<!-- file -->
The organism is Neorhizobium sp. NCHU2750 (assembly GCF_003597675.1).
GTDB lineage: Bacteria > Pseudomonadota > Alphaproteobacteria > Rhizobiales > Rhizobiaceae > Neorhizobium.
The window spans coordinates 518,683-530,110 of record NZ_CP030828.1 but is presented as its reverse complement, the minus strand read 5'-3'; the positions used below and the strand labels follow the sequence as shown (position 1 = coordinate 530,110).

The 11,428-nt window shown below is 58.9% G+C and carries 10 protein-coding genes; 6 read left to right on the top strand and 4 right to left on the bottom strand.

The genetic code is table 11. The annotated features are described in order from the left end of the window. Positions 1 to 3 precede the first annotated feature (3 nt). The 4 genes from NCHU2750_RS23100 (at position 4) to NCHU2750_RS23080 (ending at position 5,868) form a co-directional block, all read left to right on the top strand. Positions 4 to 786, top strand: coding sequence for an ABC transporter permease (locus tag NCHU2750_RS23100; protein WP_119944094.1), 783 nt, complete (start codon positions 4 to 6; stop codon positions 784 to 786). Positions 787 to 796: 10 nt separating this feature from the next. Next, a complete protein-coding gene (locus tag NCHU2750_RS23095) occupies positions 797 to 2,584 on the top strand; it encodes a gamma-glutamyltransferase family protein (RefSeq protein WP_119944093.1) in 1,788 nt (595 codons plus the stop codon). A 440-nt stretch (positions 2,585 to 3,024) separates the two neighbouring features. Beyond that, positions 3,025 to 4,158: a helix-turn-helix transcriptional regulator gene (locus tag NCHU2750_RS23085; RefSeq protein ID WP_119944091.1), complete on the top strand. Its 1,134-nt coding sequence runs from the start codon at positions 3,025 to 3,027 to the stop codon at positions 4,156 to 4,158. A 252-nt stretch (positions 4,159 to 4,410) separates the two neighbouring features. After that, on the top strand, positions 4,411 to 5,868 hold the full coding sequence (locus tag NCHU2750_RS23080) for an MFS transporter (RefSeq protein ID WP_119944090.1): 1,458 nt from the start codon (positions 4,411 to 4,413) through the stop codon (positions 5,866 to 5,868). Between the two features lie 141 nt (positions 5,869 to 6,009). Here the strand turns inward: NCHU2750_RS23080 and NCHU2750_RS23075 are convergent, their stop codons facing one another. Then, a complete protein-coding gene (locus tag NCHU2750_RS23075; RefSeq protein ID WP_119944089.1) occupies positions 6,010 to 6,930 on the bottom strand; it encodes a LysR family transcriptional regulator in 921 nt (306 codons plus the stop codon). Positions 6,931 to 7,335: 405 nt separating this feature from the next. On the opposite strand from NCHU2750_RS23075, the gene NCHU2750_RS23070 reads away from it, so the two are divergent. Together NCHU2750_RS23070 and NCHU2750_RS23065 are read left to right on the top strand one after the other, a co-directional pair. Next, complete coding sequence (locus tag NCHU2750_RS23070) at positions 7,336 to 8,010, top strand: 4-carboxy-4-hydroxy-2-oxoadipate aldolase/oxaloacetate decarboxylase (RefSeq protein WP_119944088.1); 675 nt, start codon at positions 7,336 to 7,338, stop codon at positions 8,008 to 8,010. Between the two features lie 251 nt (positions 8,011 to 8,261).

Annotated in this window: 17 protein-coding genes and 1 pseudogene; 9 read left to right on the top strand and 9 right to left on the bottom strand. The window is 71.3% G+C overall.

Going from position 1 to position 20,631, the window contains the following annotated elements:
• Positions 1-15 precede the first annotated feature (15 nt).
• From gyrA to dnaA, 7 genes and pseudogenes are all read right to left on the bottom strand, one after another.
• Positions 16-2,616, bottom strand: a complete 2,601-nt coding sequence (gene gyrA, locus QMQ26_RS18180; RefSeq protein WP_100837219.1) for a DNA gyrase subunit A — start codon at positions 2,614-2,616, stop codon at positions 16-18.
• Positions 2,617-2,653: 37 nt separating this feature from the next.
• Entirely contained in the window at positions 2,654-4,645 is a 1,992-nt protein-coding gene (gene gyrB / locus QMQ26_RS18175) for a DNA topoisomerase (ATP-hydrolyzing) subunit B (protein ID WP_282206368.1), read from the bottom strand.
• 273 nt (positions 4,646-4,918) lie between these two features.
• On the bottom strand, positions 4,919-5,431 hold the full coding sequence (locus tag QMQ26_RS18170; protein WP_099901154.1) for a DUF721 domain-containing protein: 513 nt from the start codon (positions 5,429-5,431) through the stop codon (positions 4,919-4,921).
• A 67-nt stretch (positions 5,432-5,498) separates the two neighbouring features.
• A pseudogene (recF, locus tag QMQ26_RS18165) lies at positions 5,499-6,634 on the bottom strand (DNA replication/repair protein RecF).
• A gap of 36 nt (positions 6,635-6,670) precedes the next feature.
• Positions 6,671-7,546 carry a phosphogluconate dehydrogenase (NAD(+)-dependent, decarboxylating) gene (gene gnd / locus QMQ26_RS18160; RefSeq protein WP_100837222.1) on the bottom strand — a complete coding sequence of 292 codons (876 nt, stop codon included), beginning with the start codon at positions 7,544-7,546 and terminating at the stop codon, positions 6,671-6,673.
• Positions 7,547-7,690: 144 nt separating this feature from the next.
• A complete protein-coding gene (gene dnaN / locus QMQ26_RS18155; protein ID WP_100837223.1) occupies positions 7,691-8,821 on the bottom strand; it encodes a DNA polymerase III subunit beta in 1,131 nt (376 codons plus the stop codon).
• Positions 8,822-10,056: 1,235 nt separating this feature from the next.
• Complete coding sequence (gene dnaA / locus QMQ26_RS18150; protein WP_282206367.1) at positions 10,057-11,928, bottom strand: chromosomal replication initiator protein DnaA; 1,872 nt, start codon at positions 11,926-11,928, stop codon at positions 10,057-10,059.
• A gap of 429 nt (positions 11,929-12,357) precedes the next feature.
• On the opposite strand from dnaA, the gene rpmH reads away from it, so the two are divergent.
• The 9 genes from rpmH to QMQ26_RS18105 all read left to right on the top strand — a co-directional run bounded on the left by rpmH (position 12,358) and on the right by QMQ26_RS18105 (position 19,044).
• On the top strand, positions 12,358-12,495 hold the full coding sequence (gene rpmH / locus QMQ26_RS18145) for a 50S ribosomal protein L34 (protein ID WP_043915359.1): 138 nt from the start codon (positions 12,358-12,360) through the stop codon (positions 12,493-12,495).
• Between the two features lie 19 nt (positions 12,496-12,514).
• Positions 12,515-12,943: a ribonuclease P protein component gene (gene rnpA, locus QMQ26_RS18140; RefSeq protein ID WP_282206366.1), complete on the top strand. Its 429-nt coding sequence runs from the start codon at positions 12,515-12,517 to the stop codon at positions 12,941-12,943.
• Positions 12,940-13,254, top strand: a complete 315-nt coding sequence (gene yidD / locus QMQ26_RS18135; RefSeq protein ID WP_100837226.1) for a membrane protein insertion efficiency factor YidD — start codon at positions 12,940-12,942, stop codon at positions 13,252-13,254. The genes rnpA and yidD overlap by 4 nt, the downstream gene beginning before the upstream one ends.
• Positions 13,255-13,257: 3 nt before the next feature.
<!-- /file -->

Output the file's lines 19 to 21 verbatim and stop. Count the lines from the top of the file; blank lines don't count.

• Positions 7,547-7,690: 144 nt separating this feature from the next.
• A complete protein-coding gene (gene dnaN / locus QMQ26_RS18155; protein ID WP_100837223.1) occupies positions 7,691-8,821 on the bottom strand; it encodes a DNA polymerase III subunit beta in 1,131 nt (376 codons plus the stop codon).
• Positions 8,822-10,056: 1,235 nt separating this feature from the next.